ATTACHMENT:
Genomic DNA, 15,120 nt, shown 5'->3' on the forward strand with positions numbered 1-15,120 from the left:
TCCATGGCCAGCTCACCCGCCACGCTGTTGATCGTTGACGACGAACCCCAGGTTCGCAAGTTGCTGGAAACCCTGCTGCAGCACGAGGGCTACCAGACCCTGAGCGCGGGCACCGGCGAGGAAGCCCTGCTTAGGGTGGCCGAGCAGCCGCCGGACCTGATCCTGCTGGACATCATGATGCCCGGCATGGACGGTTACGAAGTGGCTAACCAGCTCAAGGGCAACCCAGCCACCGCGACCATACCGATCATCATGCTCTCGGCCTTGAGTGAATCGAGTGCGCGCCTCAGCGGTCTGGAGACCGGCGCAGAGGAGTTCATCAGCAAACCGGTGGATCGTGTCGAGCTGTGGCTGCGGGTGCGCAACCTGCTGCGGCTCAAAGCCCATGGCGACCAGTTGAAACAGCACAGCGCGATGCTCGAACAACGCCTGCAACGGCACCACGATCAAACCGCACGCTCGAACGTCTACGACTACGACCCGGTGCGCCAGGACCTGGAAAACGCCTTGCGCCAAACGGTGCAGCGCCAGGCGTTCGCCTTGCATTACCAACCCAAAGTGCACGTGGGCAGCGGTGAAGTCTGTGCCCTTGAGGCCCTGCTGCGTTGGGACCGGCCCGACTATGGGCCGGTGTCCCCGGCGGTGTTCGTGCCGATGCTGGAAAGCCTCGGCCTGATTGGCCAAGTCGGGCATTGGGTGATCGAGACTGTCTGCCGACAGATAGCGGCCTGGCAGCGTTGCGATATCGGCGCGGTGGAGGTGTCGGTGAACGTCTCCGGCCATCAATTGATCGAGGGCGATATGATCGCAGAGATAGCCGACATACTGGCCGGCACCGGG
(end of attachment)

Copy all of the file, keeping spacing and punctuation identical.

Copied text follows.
Genomic DNA, 15,120 nt, shown 5'->3' on the forward strand with positions numbered 1-15,120 from the left:
TCCATGGCCAGCTCACCCGCCACGCTGTTGATCGTTGACGACGAACCCCAGGTTCGCAAGTTGCTGGAAACCCTGCTGCAGCACGAGGGCTACCAGACCCTGAGCGCGGGCACCGGCGAGGAAGCCCTGCTTAGGGTGGCCGAGCAGCCGCCGGACCTGATCCTGCTGGACATCATGATGCCCGGCATGGACGGTTACGAAGTGGCTAACCAGCTCAAGGGCAACCCAGCCACCGCGACCATACCGATCATCATGCTCTCGGCCTTGAGTGAATCGAGTGCGCGCCTCAGCGGTCTGGAGACCGGCGCAGAGGAGTTCATCAGCAAACCGGTGGATCGTGTCGAGCTGTGGCTGCGGGTGCGCAACCTGCTGCGGCTCAAAGCCCATGGCGACCAGTTGAAACAGCACAGCGCGATGCTCGAACAACGCCTGCAACGGCACCACGATCAAACCGCACGCTCGAACGTCTACGACTACGACCCGGTGCGCCAGGACCTGGAAAACGCCTTGCGCCAAACGGTGCAGCGCCAGGCGTTCGCCTTGCATTACCAACCCAAAGTGCACGTGGGCAGCGGTGAAGTCTGTGCCCTTGAGGCCCTGCTGCGTTGGGACCGGCCCGACTATGGGCCGGTGTCCCCGGCGGTGTTCGTGCCGATGCTGGAAAGCCTCGGCCTGATTGGCCAAGTCGGGCATTGGGTGATCGAGACTGTCTGCCGACAGATAGCGGCCTGGCAGCGTTGCGATATCGGCGCGGTGGAGGTGTCGGTGAACGTCTCCGGCCATCAATTGATCGAGGGCGATATGATCGCAGAGATAGCCGACATACTGGCCGGCACCGGG